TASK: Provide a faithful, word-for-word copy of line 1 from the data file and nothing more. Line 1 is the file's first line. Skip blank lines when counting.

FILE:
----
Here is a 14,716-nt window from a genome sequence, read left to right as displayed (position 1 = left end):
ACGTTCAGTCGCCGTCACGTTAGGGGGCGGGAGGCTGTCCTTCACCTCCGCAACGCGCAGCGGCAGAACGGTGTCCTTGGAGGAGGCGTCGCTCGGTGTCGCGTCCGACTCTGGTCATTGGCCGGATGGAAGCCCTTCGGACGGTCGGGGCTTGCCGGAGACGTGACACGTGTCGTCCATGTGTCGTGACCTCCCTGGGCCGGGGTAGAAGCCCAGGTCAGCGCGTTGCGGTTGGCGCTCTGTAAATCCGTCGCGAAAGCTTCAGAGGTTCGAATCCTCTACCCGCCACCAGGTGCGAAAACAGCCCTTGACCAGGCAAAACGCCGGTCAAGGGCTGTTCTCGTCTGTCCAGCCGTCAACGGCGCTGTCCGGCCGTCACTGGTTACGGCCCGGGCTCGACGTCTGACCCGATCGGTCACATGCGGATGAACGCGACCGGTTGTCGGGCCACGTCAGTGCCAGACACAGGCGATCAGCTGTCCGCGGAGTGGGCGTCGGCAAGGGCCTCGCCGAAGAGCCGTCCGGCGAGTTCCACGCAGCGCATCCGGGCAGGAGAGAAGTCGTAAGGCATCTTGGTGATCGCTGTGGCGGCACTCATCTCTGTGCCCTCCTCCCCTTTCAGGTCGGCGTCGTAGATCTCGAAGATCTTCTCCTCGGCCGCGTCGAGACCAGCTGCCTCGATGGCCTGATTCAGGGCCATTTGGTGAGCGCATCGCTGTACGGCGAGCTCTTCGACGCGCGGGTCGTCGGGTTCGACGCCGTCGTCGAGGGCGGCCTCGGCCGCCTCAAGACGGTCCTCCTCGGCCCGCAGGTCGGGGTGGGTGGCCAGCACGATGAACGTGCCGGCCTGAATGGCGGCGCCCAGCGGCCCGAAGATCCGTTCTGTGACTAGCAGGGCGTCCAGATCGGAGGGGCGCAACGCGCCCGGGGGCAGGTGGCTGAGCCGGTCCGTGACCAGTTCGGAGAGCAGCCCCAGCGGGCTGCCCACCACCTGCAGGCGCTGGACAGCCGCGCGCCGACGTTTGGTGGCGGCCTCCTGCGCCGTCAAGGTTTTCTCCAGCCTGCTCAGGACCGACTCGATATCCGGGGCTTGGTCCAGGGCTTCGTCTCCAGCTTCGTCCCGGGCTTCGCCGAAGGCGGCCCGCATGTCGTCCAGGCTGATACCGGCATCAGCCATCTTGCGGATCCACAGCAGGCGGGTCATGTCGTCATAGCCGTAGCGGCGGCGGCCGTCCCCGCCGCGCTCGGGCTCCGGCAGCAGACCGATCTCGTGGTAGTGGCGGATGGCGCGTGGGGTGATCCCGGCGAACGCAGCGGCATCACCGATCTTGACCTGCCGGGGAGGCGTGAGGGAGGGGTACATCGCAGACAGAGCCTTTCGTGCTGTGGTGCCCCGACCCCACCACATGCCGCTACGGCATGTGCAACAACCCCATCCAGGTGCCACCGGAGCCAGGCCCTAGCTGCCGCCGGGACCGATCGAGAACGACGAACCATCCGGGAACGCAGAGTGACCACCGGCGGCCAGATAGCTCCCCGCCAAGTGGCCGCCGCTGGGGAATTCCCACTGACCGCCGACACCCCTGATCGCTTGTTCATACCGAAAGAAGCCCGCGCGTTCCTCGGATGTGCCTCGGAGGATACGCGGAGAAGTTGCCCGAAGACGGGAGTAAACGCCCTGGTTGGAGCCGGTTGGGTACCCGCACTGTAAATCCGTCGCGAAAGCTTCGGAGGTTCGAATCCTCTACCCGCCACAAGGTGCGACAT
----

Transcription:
Here is a 14,716-nt window from a genome sequence, read left to right as displayed (position 1 = left end):